A lot of discussion has been sparked this week by Richard Jones’ article for the BBC Journalism College ‘Why I couldn’t make a living from my successful hyperlocal’ which looks at the reasons he felt the excellent Saddleworth News wouldn’t give him a livelihood.
Predictably it is being seized upon by those looking for evidence of hyperlocal’s doomed nature in the UK but can you actually draw that conclusion from Richard’s well-articulated post?
If we look at the figures first. £150 a month income.
Two hours a weekday day output – that’s 10 hrs a week or 45 a month.
An hourly rate of £3.30 – not really what you’d call a wage!
Would putting in a 40 hour week have resulted in a scaled up £132 a week income or £570 plus a month? Quite probably not if all the effort was focussed on the content production rather than the business.
But equating the work involved in setting up a business with being employed and receiving a wage is like comparing space shuttles to a hatchback and, as Richard says, he’s a journalist not a salesman.
Many people involved in business start ups don’t expect to take a wage in the early days despite back-breakingly long hours, just one of many reasons start-ups are not recommended lifestyle choice for people with family work-life balance aspirations.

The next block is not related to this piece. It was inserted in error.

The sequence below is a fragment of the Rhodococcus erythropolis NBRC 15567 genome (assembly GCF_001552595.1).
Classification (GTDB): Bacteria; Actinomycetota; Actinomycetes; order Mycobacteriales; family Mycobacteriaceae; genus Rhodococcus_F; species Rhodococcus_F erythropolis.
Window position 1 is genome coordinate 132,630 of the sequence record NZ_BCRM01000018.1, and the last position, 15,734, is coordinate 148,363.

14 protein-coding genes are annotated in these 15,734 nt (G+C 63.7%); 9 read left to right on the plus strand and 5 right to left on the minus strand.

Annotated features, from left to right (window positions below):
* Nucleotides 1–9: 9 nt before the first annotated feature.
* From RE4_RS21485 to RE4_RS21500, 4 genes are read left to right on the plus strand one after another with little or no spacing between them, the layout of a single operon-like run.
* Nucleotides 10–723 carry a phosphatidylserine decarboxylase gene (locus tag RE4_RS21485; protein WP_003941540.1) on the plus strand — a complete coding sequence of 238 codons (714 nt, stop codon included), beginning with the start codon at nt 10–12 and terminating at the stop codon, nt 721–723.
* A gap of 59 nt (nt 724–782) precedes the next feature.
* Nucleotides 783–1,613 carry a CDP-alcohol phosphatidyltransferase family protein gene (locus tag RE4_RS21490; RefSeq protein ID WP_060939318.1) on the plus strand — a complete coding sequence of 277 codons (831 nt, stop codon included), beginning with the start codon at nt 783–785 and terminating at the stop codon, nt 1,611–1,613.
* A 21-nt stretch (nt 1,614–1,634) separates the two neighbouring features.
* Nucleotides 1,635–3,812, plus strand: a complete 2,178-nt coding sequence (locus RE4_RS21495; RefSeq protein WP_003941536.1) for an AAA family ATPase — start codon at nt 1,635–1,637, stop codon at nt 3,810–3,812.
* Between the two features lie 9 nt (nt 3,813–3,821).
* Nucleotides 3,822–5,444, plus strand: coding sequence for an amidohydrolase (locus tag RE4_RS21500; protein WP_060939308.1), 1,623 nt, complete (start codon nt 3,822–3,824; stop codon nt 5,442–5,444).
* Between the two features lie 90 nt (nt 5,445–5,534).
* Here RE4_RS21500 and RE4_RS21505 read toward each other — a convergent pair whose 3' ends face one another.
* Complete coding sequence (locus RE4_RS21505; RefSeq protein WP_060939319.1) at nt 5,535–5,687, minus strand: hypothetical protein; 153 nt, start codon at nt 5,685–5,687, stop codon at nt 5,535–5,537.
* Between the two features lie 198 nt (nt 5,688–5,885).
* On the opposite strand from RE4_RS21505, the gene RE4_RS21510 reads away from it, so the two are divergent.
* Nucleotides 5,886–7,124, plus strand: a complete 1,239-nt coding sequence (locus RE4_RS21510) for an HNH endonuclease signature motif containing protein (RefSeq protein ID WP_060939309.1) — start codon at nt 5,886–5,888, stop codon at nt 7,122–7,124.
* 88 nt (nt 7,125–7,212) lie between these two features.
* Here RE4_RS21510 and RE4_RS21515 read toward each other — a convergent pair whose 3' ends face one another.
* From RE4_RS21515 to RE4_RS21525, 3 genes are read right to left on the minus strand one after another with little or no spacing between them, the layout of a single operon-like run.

And let’s not forget that many hyperlocal publishers have no intention of generating income from their activities and measure success in lots of different ways, as Talk About Local’s William points out in the comments on the post.
Rick Waghorn of Addiply often says, getting to a not-for-loss situation is the first goal for those hyperlocals who are looking to turn their enterprises into a business. And Richard will have achieved that with the figures he’s published.
The next stage would entail some hard work, not around the journalism aspect, which Richard is so talented in, but around the business model, hiring staff, putting finances in place etc. Whether you sell news or newts, that bit’s the same hardwork for every trader.
Richard’s personal decision to go back into work was just that, a personal decision, and reflects the fact he has highly employable skills – skills that establishing the Saddleworth News actually enhanced rather than detracted from.
In fact he’s told me that some, not all, but some of his new employment wouldn’t have come about had it not been for the Saddleworth News.
Which is why I’m cheekily changing the headline on this story. In the hyperlocal interconnected world, success can come in many shapes and isn’t necessarily measured in ad revenues.